It’s getting late where I am now, but I hope this makes sense! If not, I’ll try to explain more tomorrow.

3 Likes

Thank you. I’ll try this today. I thanks for looking at my code!

I believe the solution to this problem is not changing the code structuring, though I can’t speak to if it’s helpful for a game or not. I’m definitely going to try integrating that myself just to see what happens though lol.

I think the solution could simply be changing all of your Input.is_action_pressed() to Input.is_action_just_pressed()

1 Like

@greencloversgames has the right solution (plz mark their post as Solution, not mine), here I’ll just put the whole code together so it’s easier to consume since you’re new to godot. I’ve also added “speed” variable so you can control character speed manually or by changing speed somewhere else in code.

var speed := 1 # change this to make char faster/slower
var _last_direction := Vector2.ZERO # used to know which idle animation to play

func _ready():
	# play default animation based on default direction character is facing
	_animated_sprite.play("Idle_right")

func _process(_delta):
	if Input.is_action_pressed("ui_left"):
		velocity.x = speed * -1
	elif Input.is_action_pressed("ui_right"):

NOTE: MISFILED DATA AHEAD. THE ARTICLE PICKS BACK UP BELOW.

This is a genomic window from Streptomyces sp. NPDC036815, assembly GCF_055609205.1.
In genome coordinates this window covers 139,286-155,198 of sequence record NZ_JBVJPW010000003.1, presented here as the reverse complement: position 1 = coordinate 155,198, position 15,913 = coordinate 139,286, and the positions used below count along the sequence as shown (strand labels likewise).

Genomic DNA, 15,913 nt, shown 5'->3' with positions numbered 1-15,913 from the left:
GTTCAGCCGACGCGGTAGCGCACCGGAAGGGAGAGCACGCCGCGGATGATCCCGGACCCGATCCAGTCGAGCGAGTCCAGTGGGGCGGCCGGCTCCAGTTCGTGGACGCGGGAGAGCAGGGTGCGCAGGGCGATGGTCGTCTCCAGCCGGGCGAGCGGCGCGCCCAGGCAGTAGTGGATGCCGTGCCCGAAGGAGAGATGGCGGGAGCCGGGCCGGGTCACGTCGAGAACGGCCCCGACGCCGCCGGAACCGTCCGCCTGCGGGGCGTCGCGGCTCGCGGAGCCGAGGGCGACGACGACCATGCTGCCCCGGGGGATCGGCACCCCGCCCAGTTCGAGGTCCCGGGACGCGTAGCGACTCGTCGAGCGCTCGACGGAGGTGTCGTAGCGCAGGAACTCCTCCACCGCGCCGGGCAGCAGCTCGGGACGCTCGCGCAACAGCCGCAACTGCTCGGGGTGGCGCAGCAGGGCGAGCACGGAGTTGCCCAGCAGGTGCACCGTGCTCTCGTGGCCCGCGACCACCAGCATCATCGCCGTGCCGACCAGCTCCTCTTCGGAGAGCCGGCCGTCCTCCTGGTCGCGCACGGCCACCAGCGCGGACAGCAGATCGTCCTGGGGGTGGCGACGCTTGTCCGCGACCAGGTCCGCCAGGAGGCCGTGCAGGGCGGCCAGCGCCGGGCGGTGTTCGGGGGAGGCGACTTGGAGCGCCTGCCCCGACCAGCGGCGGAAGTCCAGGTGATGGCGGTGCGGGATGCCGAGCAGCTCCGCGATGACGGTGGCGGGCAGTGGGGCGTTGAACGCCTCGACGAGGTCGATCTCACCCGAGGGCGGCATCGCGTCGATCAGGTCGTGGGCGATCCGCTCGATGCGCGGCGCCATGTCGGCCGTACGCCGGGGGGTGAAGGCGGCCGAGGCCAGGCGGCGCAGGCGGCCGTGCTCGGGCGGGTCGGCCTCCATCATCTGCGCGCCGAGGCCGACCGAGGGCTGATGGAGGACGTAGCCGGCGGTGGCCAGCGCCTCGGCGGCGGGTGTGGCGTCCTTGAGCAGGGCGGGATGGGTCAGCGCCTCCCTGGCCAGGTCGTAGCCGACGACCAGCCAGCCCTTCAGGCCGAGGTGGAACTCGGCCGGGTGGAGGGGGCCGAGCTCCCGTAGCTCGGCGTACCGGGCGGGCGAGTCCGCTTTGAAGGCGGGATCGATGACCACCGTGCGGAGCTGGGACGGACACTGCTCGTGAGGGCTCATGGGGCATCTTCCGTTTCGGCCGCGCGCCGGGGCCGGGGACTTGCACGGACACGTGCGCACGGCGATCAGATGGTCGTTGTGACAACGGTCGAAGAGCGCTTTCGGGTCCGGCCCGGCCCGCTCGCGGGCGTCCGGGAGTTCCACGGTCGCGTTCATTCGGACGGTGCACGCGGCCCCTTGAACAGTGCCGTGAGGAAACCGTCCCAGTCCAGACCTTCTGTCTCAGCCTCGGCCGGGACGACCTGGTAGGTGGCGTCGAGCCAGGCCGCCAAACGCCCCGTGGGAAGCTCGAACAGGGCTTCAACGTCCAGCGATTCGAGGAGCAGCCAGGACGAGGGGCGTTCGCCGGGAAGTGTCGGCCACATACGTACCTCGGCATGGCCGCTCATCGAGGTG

velocity.x  = speed
	elif Input.is_action_pressed("ui_up"):
		velocity.y = speed * -1
	elif Input.is_action_pressed("ui_down"):
		velocity.y = speed
	else:
		velocity = Vector2.ZERO

	if velocity != Vector2.ZERO:
		_last_direction = velocity

	# play appropriate animation
	if velocity.x > 0:
		_animated_sprite.play("Run_left")
	elif velocity.x < 0:
		_animated_sprite.play("Run_right")
	elif velocity.y > 0:
		_animated_sprite.play("Run_down")
	elif velocity.y < 0:
		_animated_sprite.play("Run_up")
	else:
		# velocity is zero, so play idle animation based on last direction
		play_idle_animation()

func play_idle_animation():
	if _last_direction.x > 0:
		_animated_sprite.play("Idle_right")
	if _last_direction.x < 0:
		_animated_sprite.play("Idle_left")
	if _last_direction.y > 0:
		_animated_sprite.play("Idle_down")
	if _last_direction.y < 0:
		_animated_sprite.play("Idle_up")

As a side note, you only need 1 animation per axis. I.e., just horizontally or vertically flip _animated_sprite by setting it’s x or y scale property to -1 or 1. But that’s a different exercise…